Wednesday, 17 November 2010

Veggie Books: Fantastic Mr Fox

Let's do some Veggie Books again. For those who are new to this, I have a theory that no novel can ever be truly great unless a fruit or vegetable is included within it. Just an idea. Start looking for veggies in your favourite books, and see if my theory holds up.

Here's my latest veggie book:

It turns out Fantastic Mr Fox is still fantastic. The Munchie has reached the age where she has begun to understand Roald Dahl's uniquely brutal sense of gleeful humour, and she has whizzed through Charlie and the Chocolate Factory and Matilda, and I have James and the Giant Peach lined up for her (which would also be a strong contender for a veggie book, obviously) but right now we are utterly enamoured of Fantastic Mr Fox. Not the film version, which is beautiful and funny, but not quite Dahl-ish enough somehow, and a bit too suave, in a very non-British way.

Here's a little bit:

Bean was a turkey-and-apple farmer. He kept thousands of turkeys in an orchard full of apple trees. He never ate any food at all. Instead, he drank gallons of strong cider which he made from the apples in his orchard. He was thin as a pencil and the cleverest of them all.

Boggis and Bunce and Bean
One fat, one short, one lean.
These horrible crooks
So different in looks
Were none the less equally mean.


Dahl does such great grotesques. Mr Twit is my all-time favourite. I love a grotesque character, the fascinating kind, and apparently the Munchie is no different. She loves the idea of Boggis, Bunce and Bean, and of the Terrible Tractors and The Great Feast. Who can blame her? When I was little I loved it too.

12 comments:

Frances Garrood said...

Iris Murdoch's wonderful novel The Sea, The Sea is full of recipes, and of course, vegetables. One meal includes:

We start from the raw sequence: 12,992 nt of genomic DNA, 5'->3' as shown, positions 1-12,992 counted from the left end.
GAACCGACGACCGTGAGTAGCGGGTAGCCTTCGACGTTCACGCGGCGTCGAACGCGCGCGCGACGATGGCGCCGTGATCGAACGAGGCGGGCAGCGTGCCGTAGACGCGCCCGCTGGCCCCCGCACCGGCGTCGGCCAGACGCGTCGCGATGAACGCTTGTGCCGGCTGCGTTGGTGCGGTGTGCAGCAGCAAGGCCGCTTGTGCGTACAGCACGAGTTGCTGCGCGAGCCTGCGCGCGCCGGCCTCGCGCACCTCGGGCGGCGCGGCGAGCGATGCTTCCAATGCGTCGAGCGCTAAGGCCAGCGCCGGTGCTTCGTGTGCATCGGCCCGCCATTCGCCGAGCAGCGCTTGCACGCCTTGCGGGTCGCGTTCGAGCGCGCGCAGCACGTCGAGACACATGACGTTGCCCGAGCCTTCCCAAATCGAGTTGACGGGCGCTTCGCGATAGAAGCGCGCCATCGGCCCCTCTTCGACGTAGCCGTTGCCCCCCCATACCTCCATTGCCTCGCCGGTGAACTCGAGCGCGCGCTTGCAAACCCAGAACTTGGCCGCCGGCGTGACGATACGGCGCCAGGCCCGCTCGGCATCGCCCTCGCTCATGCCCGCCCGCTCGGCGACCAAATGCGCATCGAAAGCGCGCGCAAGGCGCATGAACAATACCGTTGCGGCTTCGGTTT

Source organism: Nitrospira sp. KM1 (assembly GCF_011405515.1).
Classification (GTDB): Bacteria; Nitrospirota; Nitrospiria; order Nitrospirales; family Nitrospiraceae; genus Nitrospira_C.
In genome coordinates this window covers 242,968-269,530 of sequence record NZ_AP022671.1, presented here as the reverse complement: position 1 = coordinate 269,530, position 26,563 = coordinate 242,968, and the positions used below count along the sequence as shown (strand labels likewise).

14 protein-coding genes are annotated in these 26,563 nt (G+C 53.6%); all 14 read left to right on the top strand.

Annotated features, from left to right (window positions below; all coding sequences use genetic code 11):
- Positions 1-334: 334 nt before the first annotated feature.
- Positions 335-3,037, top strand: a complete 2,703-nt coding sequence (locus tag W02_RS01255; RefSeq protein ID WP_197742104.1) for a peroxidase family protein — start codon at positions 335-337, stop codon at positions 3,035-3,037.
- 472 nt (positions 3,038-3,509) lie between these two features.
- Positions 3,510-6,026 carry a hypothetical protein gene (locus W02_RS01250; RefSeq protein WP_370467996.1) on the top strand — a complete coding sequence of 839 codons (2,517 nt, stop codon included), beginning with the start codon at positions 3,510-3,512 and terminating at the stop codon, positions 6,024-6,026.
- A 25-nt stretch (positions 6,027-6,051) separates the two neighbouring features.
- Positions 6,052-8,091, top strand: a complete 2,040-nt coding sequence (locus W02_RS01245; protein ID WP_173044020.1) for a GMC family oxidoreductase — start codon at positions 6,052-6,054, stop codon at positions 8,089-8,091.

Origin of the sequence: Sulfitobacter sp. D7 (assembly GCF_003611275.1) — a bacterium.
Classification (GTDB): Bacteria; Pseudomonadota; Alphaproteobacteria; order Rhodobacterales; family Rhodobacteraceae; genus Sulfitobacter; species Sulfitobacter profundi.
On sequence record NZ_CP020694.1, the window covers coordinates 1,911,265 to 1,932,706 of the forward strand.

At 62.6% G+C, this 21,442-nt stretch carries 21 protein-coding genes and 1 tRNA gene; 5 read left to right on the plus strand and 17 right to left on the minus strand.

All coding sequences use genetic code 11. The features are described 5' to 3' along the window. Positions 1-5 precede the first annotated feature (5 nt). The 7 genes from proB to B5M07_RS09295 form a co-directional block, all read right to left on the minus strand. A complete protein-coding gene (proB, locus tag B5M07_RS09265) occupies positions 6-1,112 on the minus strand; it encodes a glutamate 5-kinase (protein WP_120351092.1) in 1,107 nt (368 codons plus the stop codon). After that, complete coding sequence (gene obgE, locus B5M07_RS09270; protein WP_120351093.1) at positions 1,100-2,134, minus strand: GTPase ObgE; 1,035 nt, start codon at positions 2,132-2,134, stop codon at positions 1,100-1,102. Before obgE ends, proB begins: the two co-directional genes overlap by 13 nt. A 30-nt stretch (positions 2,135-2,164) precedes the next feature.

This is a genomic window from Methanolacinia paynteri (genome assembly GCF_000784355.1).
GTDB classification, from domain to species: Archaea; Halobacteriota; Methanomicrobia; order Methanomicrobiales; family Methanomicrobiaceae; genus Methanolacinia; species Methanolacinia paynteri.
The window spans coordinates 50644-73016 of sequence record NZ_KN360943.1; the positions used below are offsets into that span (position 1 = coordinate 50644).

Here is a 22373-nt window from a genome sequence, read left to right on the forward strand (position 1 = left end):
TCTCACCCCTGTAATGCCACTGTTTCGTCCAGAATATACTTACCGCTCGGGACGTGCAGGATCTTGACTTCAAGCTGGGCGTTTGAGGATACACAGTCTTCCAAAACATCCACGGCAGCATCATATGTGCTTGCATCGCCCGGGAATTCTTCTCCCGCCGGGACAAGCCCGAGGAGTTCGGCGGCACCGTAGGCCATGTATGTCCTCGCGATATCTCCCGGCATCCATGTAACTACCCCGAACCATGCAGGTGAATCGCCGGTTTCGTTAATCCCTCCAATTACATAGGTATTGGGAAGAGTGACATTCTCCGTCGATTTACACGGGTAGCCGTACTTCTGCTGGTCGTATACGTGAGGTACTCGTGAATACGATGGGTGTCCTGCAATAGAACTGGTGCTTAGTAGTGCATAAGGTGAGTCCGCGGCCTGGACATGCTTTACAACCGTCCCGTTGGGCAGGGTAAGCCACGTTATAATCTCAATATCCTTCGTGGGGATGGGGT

"...baked beans and kidney beans with chopped celery, tomatoes, lemon juice and olive oil."

Aliya Whiteley said...

One of my favourite novels, Frances!

Abi said...

Mr Twit was great - I especially loved the descriptions of all the food he kept in his beard.

There's quite a few mentions of vegetables in Pat Barker's 'Life Class' - most of these seem to be vegetable odours; rotting cabbage, frying onions etc.

These all help to bring the descriptions of pre-war London to life a bit!

Aliya Whiteley said...

I'll have to look that one up - sounds up my alley...

Frances Garrood said...

Beatrix Potter is a good source of literary veg. Peter Rabbit ransacking Mr. McGregor's garden, and the Flopsy Bunnies and their soporific lettuces, for a start.

Aliya Whiteley said...

Not so keen on Beatrix Potter, for some reason. A bit too rabbitty.

Tim Stretton said...

I had forgotten just how good Dahl was. Magnificently dark!

Neil George Ayres said...

I'm looking forward to revisiting Dahl's kids' stuff. Still a few years to wait for me though.

Incidentally I heard a radio play some months back of his creepy short story about the finger gambling. Got creeped out again. If you've not read it, recommended. I don't think there are vegetables though. But there is a Panama hat and a nice car.

Aliya Whiteley said...

I remember that one! 'Skin' always made me shudder, with the tattoo. Great stories.

Abi said...

'The Visitor' is probably my favourite Dahl story; no veg, but it does contain watermelon.

Aliya Whiteley said...

Good choice! *shudder*

Frances Garrood said...

Lamb to the Slaughter's mine, but I don't think the lamb came with any veg.